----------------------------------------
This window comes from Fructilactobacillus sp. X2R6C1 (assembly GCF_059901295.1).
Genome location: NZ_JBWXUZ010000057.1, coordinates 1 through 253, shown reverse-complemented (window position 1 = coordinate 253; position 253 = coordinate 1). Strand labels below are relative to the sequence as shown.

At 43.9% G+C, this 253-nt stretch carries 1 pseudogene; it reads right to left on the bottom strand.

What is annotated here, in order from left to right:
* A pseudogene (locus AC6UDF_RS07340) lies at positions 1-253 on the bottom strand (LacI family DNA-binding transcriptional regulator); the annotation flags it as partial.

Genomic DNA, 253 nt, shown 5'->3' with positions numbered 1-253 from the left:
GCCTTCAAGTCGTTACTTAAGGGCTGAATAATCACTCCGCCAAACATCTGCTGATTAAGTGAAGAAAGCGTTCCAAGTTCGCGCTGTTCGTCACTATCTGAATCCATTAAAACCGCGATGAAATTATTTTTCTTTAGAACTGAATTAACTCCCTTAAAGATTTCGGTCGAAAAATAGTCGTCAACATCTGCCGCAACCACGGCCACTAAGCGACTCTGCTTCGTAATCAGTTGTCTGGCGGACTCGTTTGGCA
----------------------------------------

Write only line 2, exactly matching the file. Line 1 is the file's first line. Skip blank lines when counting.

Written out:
Genome location: NZ_JBWXUZ010000057.1, coordinates 1 through 253, shown reverse-complemented (window position 1 = coordinate 253; position 253 = coordinate 1). Strand labels below are relative to the sequence as shown.